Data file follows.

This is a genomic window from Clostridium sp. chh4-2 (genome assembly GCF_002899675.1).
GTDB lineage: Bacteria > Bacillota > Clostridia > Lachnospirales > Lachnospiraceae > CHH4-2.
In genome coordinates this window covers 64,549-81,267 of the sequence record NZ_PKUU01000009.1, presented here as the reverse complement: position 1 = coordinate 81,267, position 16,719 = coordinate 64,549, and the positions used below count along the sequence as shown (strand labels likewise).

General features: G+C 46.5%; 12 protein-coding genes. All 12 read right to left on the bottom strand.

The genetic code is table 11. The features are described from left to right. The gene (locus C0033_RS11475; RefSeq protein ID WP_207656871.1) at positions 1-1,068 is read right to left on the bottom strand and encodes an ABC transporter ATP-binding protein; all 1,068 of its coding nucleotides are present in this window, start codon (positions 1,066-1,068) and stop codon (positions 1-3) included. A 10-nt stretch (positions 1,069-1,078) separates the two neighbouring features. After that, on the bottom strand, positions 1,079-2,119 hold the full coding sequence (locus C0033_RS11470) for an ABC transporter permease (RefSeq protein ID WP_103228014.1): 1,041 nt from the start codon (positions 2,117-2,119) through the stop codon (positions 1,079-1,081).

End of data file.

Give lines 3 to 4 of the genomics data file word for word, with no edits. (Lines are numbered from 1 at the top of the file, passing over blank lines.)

In genome coordinates this window covers 64,549-81,267 of the sequence record NZ_PKUU01000009.1, presented here as the reverse complement: position 1 = coordinate 81,267, position 16,719 = coordinate 64,549, and the positions used below count along the sequence as shown (strand labels likewise).

General features: G+C 46.5%; 12 protein-coding genes. All 12 read right to left on the bottom strand.